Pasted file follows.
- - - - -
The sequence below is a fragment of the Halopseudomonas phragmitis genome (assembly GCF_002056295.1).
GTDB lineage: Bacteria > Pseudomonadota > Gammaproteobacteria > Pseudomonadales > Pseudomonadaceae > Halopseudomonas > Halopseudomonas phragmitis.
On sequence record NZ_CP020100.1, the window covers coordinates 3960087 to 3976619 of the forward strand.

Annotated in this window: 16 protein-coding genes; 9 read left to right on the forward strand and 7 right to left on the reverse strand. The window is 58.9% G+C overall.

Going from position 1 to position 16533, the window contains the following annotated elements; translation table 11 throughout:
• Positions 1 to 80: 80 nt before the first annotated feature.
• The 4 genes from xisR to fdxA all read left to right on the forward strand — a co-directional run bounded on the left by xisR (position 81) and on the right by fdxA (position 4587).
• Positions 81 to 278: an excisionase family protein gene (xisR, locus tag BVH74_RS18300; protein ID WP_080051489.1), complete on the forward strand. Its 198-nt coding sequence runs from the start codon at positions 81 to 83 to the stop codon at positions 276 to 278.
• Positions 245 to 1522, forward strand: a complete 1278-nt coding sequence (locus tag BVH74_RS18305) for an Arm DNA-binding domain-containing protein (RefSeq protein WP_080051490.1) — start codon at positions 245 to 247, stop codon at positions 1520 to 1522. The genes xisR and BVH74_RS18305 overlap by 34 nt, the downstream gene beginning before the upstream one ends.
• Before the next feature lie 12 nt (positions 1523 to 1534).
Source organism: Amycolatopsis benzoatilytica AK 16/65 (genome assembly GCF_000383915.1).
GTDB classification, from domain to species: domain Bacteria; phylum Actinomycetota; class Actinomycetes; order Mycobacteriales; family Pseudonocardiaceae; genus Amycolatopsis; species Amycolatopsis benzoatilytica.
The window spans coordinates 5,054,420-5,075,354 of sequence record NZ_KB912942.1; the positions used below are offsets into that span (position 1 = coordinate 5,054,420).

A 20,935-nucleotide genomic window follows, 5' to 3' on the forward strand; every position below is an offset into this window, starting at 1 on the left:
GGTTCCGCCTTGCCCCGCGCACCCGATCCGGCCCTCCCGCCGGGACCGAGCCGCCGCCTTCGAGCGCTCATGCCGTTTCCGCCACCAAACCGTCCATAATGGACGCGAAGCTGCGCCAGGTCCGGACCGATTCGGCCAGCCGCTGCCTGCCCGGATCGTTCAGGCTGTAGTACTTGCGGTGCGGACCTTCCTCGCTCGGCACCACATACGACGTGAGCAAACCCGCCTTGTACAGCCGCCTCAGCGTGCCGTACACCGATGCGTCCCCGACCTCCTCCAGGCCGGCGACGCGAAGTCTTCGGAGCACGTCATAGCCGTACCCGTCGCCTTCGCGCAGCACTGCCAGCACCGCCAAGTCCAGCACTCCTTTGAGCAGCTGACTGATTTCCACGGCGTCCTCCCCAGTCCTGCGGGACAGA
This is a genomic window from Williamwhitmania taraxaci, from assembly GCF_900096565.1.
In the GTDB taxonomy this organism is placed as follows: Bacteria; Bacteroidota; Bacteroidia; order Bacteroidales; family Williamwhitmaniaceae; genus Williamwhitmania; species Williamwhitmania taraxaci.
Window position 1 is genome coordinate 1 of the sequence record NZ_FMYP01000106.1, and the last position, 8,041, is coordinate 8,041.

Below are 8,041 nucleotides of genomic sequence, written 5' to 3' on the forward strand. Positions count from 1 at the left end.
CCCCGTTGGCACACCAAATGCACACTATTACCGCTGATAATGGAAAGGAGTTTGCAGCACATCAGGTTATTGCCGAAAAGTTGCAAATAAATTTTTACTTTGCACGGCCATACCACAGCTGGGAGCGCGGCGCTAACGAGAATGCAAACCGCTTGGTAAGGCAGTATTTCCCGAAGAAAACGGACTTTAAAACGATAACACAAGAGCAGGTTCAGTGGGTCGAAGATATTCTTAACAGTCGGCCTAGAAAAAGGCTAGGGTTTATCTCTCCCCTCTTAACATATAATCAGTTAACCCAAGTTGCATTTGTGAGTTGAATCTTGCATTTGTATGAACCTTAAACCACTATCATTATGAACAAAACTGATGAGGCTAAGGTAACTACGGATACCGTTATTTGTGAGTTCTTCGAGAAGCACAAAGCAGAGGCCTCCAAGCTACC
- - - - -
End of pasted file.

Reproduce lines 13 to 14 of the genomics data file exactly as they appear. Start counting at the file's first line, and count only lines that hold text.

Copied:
The window spans coordinates 5,054,420-5,075,354 of sequence record NZ_KB912942.1; the positions used below are offsets into that span (position 1 = coordinate 5,054,420).

A 20,935-nucleotide genomic window follows, 5' to 3' on the forward strand; every position below is an offset into this window, starting at 1 on the left: